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Author Topic: Preferred Bromination  (Read 4974 times)

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AlphaScent

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Preferred Bromination
« on: May 02, 2013, 04:10:50 AM »

Hey guys,

Beautiful day here in upstate NY.  Today I am doing a bormination of a primary alcohol using triphenylphosphine and bromine.  I am just wondering what is your preferred method to brominate a primary alcohol.  Totally subjective answers.  This is my second time and first on a large scale.  I know the triphenylphosphine oxide is going to be a pain, so just was wondering what your thoughts were?? 

Cheers!!
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opsomath

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Re: Preferred Bromination
« Reply #1 on: May 02, 2013, 04:26:43 AM »

Honestly I've never bothered with this reaction, I always just made the tosylate instead (a very, very easy reaction) and then either used it directly with a nucleophile or else I turned it into the iodide with a Finkelstein reaction.
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Archer

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Re: Preferred Bromination
« Reply #2 on: May 03, 2013, 03:02:59 AM »

Beauty in Old Blighty too

I don't like to handle elemental bromine, it is too volatile to weigh accurately (i.e. can't use a bench top balance) and the density makes it difficult to measure an accurate volume in small quantities.

I would personally go for a solvent free chlorination with SOCl2 with a catalytic drop of DMF (all gaseous biproducts so very little work up) then Finkelstein as opsomath suggested if this is not reactive enough.

If you must make an alkyl bromide I would opt for PBr3 as it is much easier to handle than bromine also PPh3 can be difficult to remove from your product in some cases without distillation or chromatography.

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opsomath

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Re: Preferred Bromination
« Reply #3 on: May 03, 2013, 03:57:23 AM »

I haven't done alkyl chlorination with SOCl2 but I have done acyl chloride formation in the neat stuff, it is one of my favorites. So easy and clean; reflux, then remove excess SOCl2 by hivac or distillation.
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orgopete

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Re: Preferred Bromination
« Reply #4 on: May 03, 2013, 04:21:41 AM »

In that case, while we're at it, I have done the Ph3P/CBr4 reaction. It was quite lovely, though not a good atom efficiency with 18 carbons used without contributing to product. I had a nice oil so removal of the phosphine oxide was not a problem.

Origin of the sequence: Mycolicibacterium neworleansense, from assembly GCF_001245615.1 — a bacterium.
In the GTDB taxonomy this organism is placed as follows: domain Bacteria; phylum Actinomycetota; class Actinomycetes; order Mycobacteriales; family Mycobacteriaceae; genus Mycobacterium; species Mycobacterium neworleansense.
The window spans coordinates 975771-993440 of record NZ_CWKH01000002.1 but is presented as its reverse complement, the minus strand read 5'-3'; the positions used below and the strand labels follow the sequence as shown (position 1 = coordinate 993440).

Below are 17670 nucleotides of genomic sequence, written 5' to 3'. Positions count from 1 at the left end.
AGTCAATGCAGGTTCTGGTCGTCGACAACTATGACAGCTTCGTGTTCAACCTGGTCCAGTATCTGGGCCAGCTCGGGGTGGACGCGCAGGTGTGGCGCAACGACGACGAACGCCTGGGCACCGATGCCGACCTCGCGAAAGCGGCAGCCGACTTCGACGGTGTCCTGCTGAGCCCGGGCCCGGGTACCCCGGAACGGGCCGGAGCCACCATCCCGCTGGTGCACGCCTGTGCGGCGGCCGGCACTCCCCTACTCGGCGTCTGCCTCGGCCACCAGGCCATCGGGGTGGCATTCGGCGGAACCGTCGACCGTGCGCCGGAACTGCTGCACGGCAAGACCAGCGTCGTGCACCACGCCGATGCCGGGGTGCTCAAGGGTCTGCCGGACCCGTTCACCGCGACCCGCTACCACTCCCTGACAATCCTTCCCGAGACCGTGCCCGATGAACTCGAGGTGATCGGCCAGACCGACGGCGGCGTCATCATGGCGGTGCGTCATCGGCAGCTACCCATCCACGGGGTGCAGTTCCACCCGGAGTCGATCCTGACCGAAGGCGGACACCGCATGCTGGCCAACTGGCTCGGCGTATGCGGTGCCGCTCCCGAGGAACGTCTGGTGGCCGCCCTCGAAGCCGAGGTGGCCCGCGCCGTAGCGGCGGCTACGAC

For acid chlorides, I came to like oxalyl chloride with a pinch of DMF (Vilsmeier rgt). Lower temperature reaction and more volatile reagents. Also less thionyl chloride to deal with, if solvent and ugly quench for disposal. I suppose the SOCl2/DMF would also increase reactivity, but once I switched to oxalyl chloride, I never went back. Perhaps those favoring thionyl chloride could comment on the Vilsmeier reactivity for acid chlorides (without high jacking the thread, which I guess I am doing).
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opsomath

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Re: Preferred Bromination
« Reply #5 on: May 03, 2013, 04:26:02 AM »

Unfortunately I never got to try oxalyl chloride, we had a bad lab accident with it (cracked bottle) which led to its falling out of favor in the lab afterwards. Pure coincidence, a thionyl chloride spill would have been equally bad.
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TwistedConf

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Re: Preferred Bromination
« Reply #6 on: May 03, 2013, 05:16:08 AM »

Triphenylphosphine / NBS is my favorite combination and also avoids dealing with Br2.

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Archer

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Re: Preferred Bromination
« Reply #7 on: May 03, 2013, 05:22:01 AM »

I got my sinuses filled with oxalyl chloride while supervising an undergraduate project lab. For a few hours I thought I had seriously and permanently impaired my sense of smell!
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Re: Preferred Bromination
« Reply #8 on: May 03, 2013, 06:14:11 AM »

To chip in here from a process point of view. I prefer thionyl chloride on large scale for the formation of acid chlorides. But without the DMF.
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AlphaScent

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Re: Preferred Bromination
« Reply #9 on: May 04, 2013, 09:53:07 AM »

Hi jack away, dont bother me none.


Another beautiful day here.  Had  to come into the lab to check my zinc reduction after an overnight reflux, only about 70% complete.

I talked to my professor/boss and he said that they have tried making a tosylate of cis-3-hexen-1-ol and the following alkylation with methylaceto acetate did not proceed as nicely a with a bromide.

The work up on a 2 mole scale was a pain in the ass, so I am thinking that making the iodide via finkelstein (NaI) would be a good option.

My question is, is the iodide made without purifying the chloride first.  Does the HALEX reaction occur as a cascade type reaction?? 

Thanks guys,  enjoy the weather!!
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